Some of you asked Candy to respond to a recent slew of scam emails that some members have received. Here is her expert advice:

Here we go again!

SCAMS! SCAMS! SCAMS!

We have posted warnings and notified members for years in the APPCA Internet Fraud Forum about the latest internet scams directed at the personal chef industry, and since the scamsters seem to have upped their game recently, this is a good time to sound the alert once again.

The latest version of this classic scam features a pretend geologist who found your business info on the APPCA website: 

He is coming to your town with his family for 6 to 8 weeks and wants to hire you.

What he is NOT telling you is that he has also targeted every other personal chef in that town as well as the car service companies, caterers, event planners, personal shoppers, and any other personal service business he/she can identify.

The goal on his end is to get you to give up your banking info to him so he can send a money transfer to you OR, to send you a money order or check for you to deposit in your account that is significantly larger than the agreed upon amount and have you send a check to him for the overage. His check IS NOT REAL, and your bank account may be drained as a result of this action taking place.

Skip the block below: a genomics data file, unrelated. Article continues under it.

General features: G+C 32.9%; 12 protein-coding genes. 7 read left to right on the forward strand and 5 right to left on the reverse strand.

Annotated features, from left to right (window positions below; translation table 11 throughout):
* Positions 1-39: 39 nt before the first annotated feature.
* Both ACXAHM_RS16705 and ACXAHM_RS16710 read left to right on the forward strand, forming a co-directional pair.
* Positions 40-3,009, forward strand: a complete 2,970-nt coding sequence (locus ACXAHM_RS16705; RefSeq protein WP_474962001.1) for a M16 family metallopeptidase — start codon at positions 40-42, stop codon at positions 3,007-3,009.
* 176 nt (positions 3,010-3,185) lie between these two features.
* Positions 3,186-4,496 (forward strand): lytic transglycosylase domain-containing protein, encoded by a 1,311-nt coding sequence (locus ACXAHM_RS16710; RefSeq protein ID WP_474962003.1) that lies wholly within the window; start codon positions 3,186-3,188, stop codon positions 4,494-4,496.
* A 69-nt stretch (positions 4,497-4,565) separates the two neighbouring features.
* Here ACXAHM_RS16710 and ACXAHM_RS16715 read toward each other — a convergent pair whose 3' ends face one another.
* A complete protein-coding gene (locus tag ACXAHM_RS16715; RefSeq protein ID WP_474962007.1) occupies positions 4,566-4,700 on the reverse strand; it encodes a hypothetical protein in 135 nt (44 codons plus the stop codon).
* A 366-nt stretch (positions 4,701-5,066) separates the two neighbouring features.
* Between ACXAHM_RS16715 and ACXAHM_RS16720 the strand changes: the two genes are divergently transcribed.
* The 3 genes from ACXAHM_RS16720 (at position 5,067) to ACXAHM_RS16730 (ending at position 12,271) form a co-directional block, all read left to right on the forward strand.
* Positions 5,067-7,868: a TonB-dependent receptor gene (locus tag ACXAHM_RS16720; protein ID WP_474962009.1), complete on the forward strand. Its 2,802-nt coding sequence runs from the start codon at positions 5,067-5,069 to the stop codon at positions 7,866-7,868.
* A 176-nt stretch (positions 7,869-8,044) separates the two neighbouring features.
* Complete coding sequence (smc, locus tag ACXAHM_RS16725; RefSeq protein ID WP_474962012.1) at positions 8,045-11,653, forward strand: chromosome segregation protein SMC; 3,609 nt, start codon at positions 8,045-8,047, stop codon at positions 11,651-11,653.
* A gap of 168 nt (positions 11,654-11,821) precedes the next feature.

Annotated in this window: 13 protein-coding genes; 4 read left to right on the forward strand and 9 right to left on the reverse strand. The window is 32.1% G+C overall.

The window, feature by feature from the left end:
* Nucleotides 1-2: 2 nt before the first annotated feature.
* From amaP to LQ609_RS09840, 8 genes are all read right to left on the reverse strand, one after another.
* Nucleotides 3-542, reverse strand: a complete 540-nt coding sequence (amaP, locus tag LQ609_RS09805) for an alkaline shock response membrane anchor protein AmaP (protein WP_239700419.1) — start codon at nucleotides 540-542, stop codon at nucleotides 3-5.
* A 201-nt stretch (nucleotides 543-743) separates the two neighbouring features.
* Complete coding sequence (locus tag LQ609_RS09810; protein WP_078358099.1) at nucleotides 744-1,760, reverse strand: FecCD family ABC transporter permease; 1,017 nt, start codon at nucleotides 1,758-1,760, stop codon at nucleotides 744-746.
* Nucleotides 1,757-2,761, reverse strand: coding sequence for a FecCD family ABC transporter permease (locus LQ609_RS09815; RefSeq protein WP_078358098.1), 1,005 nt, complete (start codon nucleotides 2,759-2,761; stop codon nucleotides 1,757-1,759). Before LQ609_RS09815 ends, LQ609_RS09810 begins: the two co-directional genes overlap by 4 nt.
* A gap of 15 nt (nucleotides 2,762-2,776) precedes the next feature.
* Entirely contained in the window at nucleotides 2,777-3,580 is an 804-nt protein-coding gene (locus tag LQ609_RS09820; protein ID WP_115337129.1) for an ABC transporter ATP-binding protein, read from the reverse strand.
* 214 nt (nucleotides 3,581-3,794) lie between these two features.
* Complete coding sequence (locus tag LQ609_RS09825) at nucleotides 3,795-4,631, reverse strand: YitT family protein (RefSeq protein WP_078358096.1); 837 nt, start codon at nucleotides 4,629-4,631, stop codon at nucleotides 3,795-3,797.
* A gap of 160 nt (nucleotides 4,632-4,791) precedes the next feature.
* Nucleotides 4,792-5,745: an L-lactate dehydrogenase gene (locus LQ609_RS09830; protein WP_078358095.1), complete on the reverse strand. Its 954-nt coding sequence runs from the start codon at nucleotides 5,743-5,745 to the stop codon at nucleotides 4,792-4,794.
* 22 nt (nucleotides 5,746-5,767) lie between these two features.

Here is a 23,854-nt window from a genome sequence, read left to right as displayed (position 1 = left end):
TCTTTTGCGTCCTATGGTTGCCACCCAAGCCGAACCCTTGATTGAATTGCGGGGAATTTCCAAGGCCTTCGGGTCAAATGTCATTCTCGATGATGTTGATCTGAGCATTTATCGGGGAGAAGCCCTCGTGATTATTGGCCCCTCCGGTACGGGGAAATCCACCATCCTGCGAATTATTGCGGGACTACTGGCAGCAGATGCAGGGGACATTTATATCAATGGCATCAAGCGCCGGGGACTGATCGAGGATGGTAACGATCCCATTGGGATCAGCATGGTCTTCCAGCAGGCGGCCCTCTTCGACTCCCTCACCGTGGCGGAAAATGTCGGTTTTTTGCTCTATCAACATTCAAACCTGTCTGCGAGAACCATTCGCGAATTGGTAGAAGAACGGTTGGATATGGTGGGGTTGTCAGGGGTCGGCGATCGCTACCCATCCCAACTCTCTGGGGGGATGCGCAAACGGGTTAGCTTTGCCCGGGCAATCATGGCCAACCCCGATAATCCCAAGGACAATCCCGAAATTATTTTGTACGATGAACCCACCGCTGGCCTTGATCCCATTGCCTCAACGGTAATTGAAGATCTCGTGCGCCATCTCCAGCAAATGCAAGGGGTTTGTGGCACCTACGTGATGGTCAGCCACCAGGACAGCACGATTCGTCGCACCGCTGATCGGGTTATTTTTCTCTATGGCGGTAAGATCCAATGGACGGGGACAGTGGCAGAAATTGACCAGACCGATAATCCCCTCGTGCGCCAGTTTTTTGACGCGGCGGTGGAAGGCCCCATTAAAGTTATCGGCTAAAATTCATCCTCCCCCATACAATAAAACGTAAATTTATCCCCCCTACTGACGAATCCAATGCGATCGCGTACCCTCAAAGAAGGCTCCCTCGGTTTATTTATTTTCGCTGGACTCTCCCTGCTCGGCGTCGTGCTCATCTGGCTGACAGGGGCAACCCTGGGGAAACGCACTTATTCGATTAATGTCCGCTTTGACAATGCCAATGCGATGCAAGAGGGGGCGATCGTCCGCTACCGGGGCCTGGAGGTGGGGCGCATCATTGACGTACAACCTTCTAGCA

One of our newer members who had never been exposed to this scam before recently responded to it, and it got as far as his receiving the bogus check from the scamster. Fortunately, his bank notified him immediately that the check was bogus and he was saved by their swift action.

I suggested he write the bank a letter of thanks and hand deliver it with a basket of homemade personal chef treats to acknowledge their commitment to their small business owner account holders.

I also suggested he share the incident and the bank’s quick action with the business editor of his local daily newspaper, the local Better Business Bureau, and the Chamber of Commerce so they can warn small personal service businesses how best to protect themselves from this type of criminal activity.

Here are a few ways to protect your business from an “out of town” potential client:

  • Tell the potential client from out of town you do not book service dates for non-local clients who do business exclusively by e-mail.
  • You require the potential client’s banking information, current workplace contact information, workplace contact information he will be associated within your town and two references with contact information.
  • Tell him/her you must meet with them personally when they arrive in your town before you will book cooking service dates.
  • All cook date service dates MUST be paid in full and personal checks or money orders must clear your bank prior to you booking cook dates for service.

Finally, those of you who are APPCA members who do receive what you think may be a scam, please post it to our personal chef forum or our Facebook group page. Not only can you get feedback (many of your colleagues may have gotten the same or similar request), but you’ll help your colleagues avoid falling for one should they receive a request that is too good to be true!